Citing Supreme Court precedence, the court reiterated that an officer must satisfy two prongs to prevail against a search by his Department/employer: First, the officer must have a reasonable expectation of privacy in the item searched. Second, the Department’s search must be unreasonable “under all the circumstances.”
1. Turiano had a reasonable expectation of privacy
The first prong is broken down into two sub-parts – one subjective, the other objective: First, “[a] reasonable expectation of privacy exists where ‘a person ha[s] exhibited an actual (subjective) expectation of privacy.’” In other words, the officer must actually believe that he had a protected privacy right and, that his cell phone data was protected from being searched. Second, that subjective expectation of privacy must be objectively reasonable. This simply means that the officer’s belief cannot be far-fetched or speculative but must, in the eyes of an average person, make sense.
Applying those sub-parts, the court “easily [concluded] that Turiano has a reasonable expectation of privacy in the imaged [cell phone] data…” The court reasoned that the data at issue was on Turiano’s personal cell phone, the department did not purchase the phone nor pay for the data plan, that Turiano generally did not use the phone for work purposes, and that no other department employee had access to his phone.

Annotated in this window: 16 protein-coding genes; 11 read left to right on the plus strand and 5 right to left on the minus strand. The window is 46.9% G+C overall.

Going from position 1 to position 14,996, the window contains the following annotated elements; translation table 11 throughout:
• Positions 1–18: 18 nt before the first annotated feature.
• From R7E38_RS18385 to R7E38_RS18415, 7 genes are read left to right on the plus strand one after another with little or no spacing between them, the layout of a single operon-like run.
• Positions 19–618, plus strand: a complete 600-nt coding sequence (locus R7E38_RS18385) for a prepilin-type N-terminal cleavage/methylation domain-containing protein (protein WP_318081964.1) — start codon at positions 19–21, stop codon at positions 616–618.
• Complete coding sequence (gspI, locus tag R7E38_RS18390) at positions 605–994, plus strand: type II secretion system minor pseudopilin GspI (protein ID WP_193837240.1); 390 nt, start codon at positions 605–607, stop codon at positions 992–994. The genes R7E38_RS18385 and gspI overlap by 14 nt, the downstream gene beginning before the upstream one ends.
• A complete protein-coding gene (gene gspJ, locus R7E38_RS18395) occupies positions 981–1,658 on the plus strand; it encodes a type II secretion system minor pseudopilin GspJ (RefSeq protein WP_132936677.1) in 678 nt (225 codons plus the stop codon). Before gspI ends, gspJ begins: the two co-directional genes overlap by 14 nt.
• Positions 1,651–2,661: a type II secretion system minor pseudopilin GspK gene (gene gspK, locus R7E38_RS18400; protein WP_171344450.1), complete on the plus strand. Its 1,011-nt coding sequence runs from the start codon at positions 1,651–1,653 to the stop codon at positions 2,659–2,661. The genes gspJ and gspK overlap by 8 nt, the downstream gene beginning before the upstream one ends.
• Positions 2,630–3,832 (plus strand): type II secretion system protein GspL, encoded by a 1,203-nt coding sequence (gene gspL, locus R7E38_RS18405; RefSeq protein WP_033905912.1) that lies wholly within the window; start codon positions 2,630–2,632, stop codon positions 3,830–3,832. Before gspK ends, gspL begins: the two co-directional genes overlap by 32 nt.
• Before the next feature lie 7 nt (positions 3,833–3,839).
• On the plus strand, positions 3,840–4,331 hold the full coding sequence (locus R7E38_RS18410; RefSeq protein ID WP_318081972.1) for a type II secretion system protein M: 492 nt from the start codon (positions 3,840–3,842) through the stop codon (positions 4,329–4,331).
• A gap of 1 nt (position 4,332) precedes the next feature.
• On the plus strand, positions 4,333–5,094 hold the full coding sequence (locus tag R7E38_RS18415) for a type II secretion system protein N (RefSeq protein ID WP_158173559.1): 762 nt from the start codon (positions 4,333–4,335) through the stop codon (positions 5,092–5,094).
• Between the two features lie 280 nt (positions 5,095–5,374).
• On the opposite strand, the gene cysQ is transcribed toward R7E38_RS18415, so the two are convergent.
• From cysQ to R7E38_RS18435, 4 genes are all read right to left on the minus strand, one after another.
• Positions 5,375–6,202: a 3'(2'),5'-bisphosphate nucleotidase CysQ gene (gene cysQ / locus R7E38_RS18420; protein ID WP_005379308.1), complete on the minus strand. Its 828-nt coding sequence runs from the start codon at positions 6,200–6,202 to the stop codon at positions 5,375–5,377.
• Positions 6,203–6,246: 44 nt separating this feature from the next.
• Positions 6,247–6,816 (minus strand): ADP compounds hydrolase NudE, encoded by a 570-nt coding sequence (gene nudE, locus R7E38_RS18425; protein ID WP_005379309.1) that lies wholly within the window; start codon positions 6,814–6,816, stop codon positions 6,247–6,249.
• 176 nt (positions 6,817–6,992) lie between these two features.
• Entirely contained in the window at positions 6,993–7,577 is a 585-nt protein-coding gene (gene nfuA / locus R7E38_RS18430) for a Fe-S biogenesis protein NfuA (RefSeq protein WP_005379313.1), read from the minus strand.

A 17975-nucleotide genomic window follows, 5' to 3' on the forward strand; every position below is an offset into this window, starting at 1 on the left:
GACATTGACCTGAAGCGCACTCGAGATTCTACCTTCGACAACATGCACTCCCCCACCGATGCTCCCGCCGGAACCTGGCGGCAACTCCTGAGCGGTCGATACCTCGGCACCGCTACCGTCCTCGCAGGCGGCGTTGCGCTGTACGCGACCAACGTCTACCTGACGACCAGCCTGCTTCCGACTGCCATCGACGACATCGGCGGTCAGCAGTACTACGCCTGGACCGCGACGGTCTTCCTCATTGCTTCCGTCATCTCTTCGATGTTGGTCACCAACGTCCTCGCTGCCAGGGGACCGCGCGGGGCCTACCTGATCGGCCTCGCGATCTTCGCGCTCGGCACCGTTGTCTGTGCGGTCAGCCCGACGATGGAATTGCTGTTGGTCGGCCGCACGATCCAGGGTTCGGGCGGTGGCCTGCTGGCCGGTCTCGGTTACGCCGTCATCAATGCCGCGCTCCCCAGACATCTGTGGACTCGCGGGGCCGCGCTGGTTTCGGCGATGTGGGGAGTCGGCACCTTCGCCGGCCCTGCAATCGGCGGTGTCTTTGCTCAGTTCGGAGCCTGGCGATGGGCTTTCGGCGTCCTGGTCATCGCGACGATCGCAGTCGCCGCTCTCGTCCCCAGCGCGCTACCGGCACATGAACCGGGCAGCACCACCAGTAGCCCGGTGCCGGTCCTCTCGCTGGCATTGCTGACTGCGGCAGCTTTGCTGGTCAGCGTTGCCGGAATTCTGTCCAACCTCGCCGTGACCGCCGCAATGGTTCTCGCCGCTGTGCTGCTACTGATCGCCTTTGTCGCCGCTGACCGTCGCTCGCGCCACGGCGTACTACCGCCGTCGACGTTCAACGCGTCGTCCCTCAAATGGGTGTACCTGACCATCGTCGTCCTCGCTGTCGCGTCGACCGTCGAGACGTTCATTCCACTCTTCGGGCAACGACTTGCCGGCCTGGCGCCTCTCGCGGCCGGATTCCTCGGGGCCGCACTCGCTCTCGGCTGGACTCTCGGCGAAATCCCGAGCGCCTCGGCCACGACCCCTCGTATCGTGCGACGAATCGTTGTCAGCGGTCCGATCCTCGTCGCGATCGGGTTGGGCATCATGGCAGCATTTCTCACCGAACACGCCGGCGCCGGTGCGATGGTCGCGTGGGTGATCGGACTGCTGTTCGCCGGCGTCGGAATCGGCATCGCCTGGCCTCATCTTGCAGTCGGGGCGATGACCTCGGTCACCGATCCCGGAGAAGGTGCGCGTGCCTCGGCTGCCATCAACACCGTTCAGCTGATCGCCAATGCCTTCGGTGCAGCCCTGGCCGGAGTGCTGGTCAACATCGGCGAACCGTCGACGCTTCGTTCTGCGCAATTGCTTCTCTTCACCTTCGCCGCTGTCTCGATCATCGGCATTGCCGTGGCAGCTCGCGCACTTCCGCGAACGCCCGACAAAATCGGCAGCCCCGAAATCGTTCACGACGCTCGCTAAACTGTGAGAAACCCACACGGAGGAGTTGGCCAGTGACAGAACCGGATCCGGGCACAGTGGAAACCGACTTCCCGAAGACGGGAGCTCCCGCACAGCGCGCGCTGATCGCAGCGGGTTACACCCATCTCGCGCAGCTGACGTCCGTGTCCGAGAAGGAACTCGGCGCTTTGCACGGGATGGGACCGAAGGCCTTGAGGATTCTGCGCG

It is important to note, however, that the court came to this conclusion in part because this particular employer, the Phoenix PD, did not have a policy or regulation giving its employees notice that cell phones may be searched. If such a policy or regulation exists, the employee is deemed to be on notice, which means there is no reasonable expectation of privacy. So, you should carefully review your employer’s policies to determine whether they contain any such notice.
2. The workplace exception does not apply to the cell phone data search
Having determined that Turiano’s subjective expectation of privacy was objectively reasonable, the court looked at the second prong – whether the department’s search was reasonable “under all the circumstances.”
Before doing so, the court examined the so-called “workplace exception” as applied in this case. The workplace exception permits public employers, including law enforcement agencies, to conduct warrantless searches for non-investigatory work-related purposes or to investigate workplace misconduct. The scope of those searches is limited and does not include searching, for example, an employee’s home without the need for probable cause and a warrant. Instead, the court explained that the workplace exception is limited to those searches that are conducted in the “workplace context.” This includes “those areas and items that are related to work and are generally within the employer’s control.” For example, courts have held that “searches of employees’ locked personal safes, medical records, and homes are outside the scope of the workplace exception.”